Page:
After disappointment for new- and existing-home sales (as well as starts and permits), pending-home-sales managed to rebound from May's drop, rising a better than expected 0.9% MoM.
The month-over-month gain in contract signings was broad-based with all four major U.S. regions showing gains. Meantime, Portland, Oregon, Seattle and San Jose, California, were among several cities showing big increases in new listings, according to the NAR. While the pickup in inventory is welcome and could help bring down prices, the group says more supply is needed to meet demand.
However, pending home sales fell 2.5% YoY - the 6th straight month of declines. (down 4./0% on a NSA basis)...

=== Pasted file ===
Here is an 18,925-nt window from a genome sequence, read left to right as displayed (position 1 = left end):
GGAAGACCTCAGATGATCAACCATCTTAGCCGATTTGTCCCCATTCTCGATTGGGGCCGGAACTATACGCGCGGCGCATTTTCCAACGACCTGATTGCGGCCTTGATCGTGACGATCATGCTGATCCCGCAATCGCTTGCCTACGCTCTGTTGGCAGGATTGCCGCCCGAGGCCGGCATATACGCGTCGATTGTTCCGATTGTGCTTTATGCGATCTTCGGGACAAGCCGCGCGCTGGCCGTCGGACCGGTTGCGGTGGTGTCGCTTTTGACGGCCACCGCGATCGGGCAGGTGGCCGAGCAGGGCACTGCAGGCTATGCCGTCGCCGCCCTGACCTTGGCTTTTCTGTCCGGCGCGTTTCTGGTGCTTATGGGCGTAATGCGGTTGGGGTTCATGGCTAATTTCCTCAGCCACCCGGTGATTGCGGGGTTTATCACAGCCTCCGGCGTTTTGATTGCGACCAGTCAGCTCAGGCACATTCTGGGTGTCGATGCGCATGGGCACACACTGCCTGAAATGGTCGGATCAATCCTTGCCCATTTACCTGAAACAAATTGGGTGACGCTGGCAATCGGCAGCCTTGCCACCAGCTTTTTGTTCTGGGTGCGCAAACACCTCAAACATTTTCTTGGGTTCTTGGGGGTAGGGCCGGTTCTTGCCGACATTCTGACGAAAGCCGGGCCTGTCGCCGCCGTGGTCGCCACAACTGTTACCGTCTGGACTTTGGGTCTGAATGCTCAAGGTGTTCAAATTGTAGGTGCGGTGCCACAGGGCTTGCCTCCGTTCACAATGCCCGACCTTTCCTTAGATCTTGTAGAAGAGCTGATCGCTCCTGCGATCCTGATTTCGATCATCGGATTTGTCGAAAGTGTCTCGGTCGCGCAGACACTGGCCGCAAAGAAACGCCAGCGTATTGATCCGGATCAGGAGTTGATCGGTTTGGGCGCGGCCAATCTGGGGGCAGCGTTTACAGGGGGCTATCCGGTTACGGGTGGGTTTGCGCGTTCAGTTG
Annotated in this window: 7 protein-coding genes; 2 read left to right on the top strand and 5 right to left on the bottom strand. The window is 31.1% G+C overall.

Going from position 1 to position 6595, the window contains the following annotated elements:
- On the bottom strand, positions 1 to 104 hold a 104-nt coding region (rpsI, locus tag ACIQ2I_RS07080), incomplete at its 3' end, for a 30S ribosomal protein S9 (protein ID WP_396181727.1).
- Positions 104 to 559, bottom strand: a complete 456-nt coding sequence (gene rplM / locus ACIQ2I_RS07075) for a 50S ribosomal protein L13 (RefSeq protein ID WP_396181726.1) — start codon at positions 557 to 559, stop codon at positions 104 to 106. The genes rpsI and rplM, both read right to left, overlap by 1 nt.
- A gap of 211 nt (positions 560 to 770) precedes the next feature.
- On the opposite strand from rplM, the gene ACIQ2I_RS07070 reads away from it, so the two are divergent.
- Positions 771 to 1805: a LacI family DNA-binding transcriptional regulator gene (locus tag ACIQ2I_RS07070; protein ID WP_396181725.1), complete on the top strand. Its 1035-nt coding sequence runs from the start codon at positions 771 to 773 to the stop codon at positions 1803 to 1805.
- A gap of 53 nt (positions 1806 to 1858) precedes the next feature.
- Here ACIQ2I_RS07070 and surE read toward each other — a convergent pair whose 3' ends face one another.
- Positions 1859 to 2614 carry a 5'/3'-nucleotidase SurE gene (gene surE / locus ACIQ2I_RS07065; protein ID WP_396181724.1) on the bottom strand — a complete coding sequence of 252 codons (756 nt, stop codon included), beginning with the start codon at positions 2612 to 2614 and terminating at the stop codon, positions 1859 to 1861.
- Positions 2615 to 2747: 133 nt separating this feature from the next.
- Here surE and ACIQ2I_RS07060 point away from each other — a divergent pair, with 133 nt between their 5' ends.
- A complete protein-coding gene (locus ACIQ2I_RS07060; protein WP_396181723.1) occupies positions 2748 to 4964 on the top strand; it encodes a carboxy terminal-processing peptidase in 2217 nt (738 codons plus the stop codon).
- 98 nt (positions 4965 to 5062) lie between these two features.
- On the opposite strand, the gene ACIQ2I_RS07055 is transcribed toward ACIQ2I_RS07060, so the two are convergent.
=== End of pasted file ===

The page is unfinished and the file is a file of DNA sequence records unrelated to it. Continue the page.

“The positive forces of faster economic growth and steady hiring are being met by the negative forces of higher home prices and mortgage rates,” Lawrence Yun, NAR’s chief economist, said in a statement.
“Even with slightly more homeowners putting their home on the market, inventory is still subpar and not meeting demand. As a result, affordability constraints are pricing out some would-be buyers and keeping overall sales activity below last year’s pace.”
As a reminder, economists consider pending sales a leading indicator because they track contract signings. Purchases of existing homes are tabulated when a deal closes, typically a month or two later.